a hydraulic subsystem for fluidly engaging the hydraulic cylinders to the hydraulic system of the engineering vehicle, the hydraulic subsystem including conduits configured to provide hydraulic fluid to the hydraulic cylinders, wherein at least one of the conduits is a hard-line conduit mounted to at least one of the hydraulic cylinders, further including a port block in fluid communication with the hard-line conduit, and wherein a bent plate covers at least some hydraulic lines of the hydraulic subsystem.
Description

This application claims the benefit of and incorporates by reference Provisional Patent Applications No. 61/012,385, filed on Dec. 7, 2007, and 61/001,163 filed Oct. 31, 2007.

FIELD OF THE INVENTION

This invention relates to engineering vehicles and more particularly to a prehensile bucket attachment for an excavator or backhoe.

BACKGROUND

An excavator is a type of engineering vehicle that may be used for purposes including construction, demolition and excavation. A bucket is an attachment to an excavator that is used, among other things, for scooping, digging, and excavation. A thumb is an accessory device for an excavator, and may be welded or attached to the excavator's stick to provide opposable force to the bucket.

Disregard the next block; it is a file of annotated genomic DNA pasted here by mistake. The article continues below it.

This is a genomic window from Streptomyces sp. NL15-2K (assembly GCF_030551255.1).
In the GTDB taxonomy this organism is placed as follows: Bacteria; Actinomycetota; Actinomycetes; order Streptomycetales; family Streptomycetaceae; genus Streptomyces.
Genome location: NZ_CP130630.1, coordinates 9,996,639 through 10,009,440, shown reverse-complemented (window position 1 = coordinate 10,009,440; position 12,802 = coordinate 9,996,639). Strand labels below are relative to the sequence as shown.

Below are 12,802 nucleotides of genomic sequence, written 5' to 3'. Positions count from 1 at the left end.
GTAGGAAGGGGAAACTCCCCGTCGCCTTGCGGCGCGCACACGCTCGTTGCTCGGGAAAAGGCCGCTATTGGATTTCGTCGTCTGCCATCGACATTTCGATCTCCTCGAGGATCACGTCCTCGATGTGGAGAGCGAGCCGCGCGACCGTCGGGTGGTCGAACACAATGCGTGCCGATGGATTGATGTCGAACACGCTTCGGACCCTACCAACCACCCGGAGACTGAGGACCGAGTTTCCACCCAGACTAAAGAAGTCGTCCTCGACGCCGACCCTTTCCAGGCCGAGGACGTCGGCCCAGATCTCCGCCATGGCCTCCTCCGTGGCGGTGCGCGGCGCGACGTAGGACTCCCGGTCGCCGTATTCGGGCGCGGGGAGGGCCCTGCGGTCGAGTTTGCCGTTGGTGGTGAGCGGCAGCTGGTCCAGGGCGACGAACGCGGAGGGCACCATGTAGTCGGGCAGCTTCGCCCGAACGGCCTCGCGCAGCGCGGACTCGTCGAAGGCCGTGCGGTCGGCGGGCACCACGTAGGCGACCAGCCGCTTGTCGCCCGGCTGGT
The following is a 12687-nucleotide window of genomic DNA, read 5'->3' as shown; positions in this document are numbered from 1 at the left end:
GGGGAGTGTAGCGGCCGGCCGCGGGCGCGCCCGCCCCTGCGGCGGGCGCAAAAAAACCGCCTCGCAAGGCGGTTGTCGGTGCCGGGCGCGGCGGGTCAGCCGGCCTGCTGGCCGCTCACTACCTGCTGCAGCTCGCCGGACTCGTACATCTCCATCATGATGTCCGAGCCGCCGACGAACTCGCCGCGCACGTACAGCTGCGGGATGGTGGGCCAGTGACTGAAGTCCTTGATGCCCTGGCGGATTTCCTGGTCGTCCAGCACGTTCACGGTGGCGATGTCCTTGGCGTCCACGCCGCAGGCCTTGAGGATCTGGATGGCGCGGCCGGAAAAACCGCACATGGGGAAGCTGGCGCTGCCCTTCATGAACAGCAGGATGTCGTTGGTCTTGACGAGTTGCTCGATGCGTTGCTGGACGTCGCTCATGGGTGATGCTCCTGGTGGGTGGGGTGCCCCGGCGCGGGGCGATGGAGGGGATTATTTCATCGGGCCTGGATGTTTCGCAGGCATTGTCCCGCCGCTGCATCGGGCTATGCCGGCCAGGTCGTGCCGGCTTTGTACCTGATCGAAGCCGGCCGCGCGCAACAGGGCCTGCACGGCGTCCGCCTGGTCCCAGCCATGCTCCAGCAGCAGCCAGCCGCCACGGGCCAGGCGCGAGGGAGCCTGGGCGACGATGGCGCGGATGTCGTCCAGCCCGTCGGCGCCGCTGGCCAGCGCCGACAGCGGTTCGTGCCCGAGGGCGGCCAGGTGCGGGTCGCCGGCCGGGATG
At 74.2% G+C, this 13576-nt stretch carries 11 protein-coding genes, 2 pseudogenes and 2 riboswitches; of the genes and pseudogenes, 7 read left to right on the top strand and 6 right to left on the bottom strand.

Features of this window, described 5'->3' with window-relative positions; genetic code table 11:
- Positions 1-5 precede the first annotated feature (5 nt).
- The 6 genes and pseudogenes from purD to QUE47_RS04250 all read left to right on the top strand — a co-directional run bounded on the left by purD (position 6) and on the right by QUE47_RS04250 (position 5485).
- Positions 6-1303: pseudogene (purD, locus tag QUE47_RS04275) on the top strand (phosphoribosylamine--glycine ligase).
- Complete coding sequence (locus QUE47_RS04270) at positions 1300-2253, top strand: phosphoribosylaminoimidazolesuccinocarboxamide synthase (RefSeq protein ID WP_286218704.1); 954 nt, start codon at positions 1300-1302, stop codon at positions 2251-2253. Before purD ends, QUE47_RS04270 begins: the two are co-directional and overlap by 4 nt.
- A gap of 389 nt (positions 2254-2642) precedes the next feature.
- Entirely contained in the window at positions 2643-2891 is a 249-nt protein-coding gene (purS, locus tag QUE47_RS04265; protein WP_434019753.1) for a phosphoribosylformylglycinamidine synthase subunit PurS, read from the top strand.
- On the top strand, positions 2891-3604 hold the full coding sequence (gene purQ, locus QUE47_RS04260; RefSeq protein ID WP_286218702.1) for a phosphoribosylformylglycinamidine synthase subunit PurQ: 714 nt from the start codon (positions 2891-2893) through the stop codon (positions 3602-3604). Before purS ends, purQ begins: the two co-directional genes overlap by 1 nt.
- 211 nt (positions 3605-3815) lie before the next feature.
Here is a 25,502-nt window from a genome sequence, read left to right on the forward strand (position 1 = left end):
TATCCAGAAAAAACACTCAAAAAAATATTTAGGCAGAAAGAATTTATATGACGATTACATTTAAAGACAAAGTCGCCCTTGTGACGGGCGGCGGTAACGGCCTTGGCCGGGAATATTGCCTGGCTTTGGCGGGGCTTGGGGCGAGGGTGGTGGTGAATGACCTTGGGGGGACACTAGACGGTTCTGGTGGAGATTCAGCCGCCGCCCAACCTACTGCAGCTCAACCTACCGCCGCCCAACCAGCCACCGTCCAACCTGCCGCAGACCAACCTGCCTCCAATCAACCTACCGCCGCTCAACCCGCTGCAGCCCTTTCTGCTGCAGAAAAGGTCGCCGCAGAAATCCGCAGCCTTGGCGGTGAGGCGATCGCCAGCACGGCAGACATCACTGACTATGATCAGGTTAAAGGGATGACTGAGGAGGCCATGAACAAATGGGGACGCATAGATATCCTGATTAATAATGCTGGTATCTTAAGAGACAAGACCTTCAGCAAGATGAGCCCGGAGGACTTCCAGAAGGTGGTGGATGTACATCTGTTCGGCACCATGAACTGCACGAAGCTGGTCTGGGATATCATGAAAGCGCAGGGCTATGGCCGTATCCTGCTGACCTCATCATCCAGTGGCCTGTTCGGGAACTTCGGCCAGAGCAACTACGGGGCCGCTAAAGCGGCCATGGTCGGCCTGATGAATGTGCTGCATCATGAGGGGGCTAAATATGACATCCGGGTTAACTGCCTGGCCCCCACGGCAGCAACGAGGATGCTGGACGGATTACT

BRIEF DESCRIPTION OF THE DRAWINGS

FIG. 1 is a perspective view of a first embodiment of a prehensile bucket.

FIGS. 1A and 1B are side elevational and rear elevational views of an embodiment of Applicant's novel prehensile bucket with a thumb attached to a bucket having recessed ears.

FIGS. 1C, 1D, 1E, and 1F are views of Applicant's prehensile bucket having external (non-recessed) ears for engagement to an excavator with or without a quick coupler receptor.

FIG. 2 is a perspective view of a first embodiment of a bucket configured to receive a thumb and to form a prehensile bucket.

FIG. 2A is a partial side elevational view of a quick coupler mechanism engaging the bucket.

FIG. 2B is a partial side elevational view of a tine tip showing engagement with a tip tooth.

FIG. 3 is a first embodiment of a reinforced thumb adapted to attach to a bucket to form a prehensile bucket.

FIG. 4 is a breakout perspective view of a first embodiment of a reinforced thumb also showing hydraulic cylinders and connectors.

FIG. 5 is a breakout perspective view of hydraulic hoses and connectors for use in an embodiment of a prehensile bucket.

FIG. 6 is a perspective view of an excavator equipped with a prehensile bucket.